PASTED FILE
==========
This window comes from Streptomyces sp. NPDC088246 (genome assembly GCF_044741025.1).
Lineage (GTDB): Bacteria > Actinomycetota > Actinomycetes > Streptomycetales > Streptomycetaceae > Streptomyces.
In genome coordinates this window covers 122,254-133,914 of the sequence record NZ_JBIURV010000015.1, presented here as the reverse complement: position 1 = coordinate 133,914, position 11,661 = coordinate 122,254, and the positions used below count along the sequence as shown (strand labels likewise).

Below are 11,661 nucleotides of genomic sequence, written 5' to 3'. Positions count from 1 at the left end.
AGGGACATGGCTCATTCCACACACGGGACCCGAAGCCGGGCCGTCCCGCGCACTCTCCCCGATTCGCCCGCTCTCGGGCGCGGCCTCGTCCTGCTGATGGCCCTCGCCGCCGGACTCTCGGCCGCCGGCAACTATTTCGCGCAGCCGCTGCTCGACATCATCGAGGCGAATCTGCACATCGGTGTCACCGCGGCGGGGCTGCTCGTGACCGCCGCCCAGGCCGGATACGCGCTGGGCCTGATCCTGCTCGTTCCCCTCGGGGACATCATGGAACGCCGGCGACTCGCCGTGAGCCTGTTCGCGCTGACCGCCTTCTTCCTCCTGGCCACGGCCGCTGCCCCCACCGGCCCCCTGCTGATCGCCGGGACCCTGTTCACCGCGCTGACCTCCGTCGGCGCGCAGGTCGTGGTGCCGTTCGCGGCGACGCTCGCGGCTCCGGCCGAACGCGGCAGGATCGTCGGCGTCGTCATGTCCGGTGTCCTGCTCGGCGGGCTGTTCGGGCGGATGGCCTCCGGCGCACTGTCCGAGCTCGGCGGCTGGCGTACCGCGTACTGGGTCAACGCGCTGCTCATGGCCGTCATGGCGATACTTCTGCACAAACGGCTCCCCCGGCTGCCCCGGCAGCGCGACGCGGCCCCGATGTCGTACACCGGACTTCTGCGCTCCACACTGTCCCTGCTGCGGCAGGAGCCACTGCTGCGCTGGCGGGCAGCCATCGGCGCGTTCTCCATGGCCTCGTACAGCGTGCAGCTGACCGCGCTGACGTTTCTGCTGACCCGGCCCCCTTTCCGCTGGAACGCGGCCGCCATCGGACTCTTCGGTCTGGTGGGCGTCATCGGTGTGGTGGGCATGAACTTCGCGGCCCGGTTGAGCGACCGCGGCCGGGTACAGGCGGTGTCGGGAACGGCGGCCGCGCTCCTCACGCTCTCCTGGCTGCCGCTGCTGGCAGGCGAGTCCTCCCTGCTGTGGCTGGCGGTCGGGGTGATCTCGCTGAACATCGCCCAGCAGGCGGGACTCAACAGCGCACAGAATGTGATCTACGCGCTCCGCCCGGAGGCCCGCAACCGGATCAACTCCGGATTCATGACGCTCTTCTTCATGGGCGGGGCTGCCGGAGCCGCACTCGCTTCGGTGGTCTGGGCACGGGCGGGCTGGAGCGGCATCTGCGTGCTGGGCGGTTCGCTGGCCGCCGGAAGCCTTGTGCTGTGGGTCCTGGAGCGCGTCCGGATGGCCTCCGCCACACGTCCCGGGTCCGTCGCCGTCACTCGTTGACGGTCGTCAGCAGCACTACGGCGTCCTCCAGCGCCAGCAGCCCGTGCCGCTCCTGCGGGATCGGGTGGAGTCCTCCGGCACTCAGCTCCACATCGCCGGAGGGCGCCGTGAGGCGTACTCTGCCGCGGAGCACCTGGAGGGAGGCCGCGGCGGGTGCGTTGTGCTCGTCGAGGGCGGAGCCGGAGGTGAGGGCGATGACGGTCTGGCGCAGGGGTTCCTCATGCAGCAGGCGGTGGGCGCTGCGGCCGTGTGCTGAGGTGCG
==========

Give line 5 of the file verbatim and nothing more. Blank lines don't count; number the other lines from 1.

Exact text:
AGGGACATGGCTCATTCCACACACGGGACCCGAAGCCGGGCCGTCCCGCGCACTCTCCCCGATTCGCCCGCTCTCGGGCGCGGCCTCGTCCTGCTGATGGCCCTCGCCGCCGGACTCTCGGCCGCCGGCAACTATTTCGCGCAGCCGCTGCTCGACATCATCGAGGCGAATCTGCACATCGGTGTCACCGCGGCGGGGCTGCTCGTGACCGCCGCCCAGGCCGGATACGCGCTGGGCCTGATCCTGCTCGTTCCCCTCGGGGACATCATGGAACGCCGGCGACTCGCCGTGAGCCTGTTCGCGCTGACCGCCTTCTTCCTCCTGGCCACGGCCGCTGCCCCCACCGGCCCCCTGCTGATCGCCGGGACCCTGTTCACCGCGCTGACCTCCGTCGGCGCGCAGGTCGTGGTGCCGTTCGCGGCGACGCTCGCGGCTCCGGCCGAACGCGGCAGGATCGTCGGCGTCGTCATGTCCGGTGTCCTGCTCGGCGGGCTGTTCGGGCGGATGGCCTCCGGCGCACTGTCCGAGCTCGGCGGCTGGCGTACCGCGTACTGGGTCAACGCGCTGCTCATGGCCGTCATGGCGATACTTCTGCACAAACGGCTCCCCCGGCTGCCCCGGCAGCGCGACGCGGCCCCGATGTCGTACACCGGACTTCTGCGCTCCACACTGTCCCTGCTGCGGCAGGAGCCACTGCTGCGCTGGCGGGCAGCCATCGGCGCGTTCTCCATGGCCTCGTACAGCGTGCAGCTGACCGCGCTGACGTTTCTGCTGACCCGGCCCCCTTTCCGCTGGAACGCGGCCGCCATCGGACTCTTCGGTCTGGTGGGCGTCATCGGTGTGGTGGGCATGAACTTCGCGGCCCGGTTGAGCGACCGCGGCCGGGTACAGGCGGTGTCGGGAACGGCGGCCGCGCTCCTCACGCTCTCCTGGCTGCCGCTGCTGGCAGGCGAGTCCTCCCTGCTGTGGCTGGCGGTCGGGGTGATCTCGCTGAACATCGCCCAGCAGGCGGGACTCAACAGCGCACAGAATGTGATCTACGCGCTCCGCCCGGAGGCCCGCAACCGGATCAACTCCGGATTCATGACGCTCTTCTTCATGGGCGGGGCTGCCGGAGCCGCACTCGCTTCGGTGGTCTGGGCACGGGCGGGCTGGAGCGGCATCTGCGTGCTGGGCGGTTCGCTGGCCGCCGGAAGCCTTGTGCTGTGGGTCCTGGAGCGCGTCCGGATGGCCTCCGCCACACGTCCCGGGTCCGTCGCCGTCACTCGTTGACGGTCGTCAGCAGCACTACGGCGTCCTCCAGCGCCAGCAGCCCGTGCCGCTCCTGCGGGATCGGGTGGAGTCCTCCGGCACTCAGCTCCACATCGCCGGAGGGCGCCGTGAGGCGTACTCTGCCGCGGAGCACCTGGAGGGAGGCCGCGGCGGGTGCGTTGTGCTCGTCGAGGGCGGAGCCGGAGGTGAGGGCGATGACGGTCTGGCGCAGGGGTTCCTCATGCAGCAGGCGGTGGGCGCTGCGGCCGTGTGCTGAGGTGCG